Every September welcomes National Food Safety Awareness Month again, which is the perfect time to look again at how safe your senior’s food is. This means looking at how she’s storing foods, whether her food is cooked correctly, and whether there might be other challenges around food that may not be as safe for her as they could be. These tips, paired with personal care at home, can help you and your senior to look more closely at food safety and what it means for her.
Foodborne Illnesses Are Preventable
It’s vital to remember that foodborne illnesses are largely preventable. While there are recalls for food items, most food safety revolves around ensuring that once the food is at home, you treat it safely. That means following a few different food rules to keep yourself and your senior safe from foodborne illness.
Keep Raw Foods Separated from Other Foods
Raw foods, like meats and seafood, should always be kept away from other foods, like produce. In the fridge, designate a specific area for raw meats and seafood. It’s a good idea to put these items on the lowest shelf in the refrigerator and in a container that can catch any leakage. This can help to keep any leaks from contaminating other foods in the fridge.
Remind Your Senior to Wash Her Hands
Hand washing is always vital when you’re talking about hygiene and safety. Remind your elderly family member to use soap and warm water for at least 20 to 30 seconds while washing her hands. Even if your aging family member isn’t the one doing the cooking, washing her hands before she eats a solid way to keep her as safe as possible from contaminated foods.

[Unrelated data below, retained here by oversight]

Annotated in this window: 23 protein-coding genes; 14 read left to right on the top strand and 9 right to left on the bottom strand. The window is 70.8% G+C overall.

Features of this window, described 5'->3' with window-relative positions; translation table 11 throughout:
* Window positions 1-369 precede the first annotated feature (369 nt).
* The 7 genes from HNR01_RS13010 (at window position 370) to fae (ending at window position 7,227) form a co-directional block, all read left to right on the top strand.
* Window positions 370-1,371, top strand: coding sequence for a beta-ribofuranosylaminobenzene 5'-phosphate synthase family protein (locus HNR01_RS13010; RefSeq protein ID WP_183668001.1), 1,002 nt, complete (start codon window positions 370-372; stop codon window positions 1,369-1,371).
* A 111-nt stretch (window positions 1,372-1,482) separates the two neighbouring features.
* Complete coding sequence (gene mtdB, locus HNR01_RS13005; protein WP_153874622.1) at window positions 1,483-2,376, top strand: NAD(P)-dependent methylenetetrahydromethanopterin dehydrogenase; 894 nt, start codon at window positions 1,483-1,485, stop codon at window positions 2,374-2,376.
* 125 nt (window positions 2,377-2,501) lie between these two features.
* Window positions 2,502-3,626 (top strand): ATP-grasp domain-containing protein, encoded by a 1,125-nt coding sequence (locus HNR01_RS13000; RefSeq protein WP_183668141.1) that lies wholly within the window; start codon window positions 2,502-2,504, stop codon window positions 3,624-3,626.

Cook Foods Properly and Promptly Refrigerate Leftovers
It’s vital to cook foods, especially meats, to the proper temperature. Using a meat thermometer can help you ensure that your senior has accurate information. If cooking on her own is difficult or you’re worried that she might not cook food thoroughly enough, personal care at home providers can help. It’s also essential to ensure that leftovers get put into the fridge or freezer as soon after cooking as possible, so they don’t start to grow harmful bacteria.
Ensure Your Senior Has Help While Eating if She Needs It
If the act of eating on her own is becoming a challenge for your senior, it might be time for personal care at home. Caregivers can help to steady your senior’s hands, help her to eat, and remind her to chew and swallow her food. Personal care at home ensures that your senior is as safe as possible while getting the nutrition she needs daily.
Food safety covers a lot of ground when you think about it. There are so many ways that food can become a hazard for your elderly family member, so it helps to have a plan in place to help her out.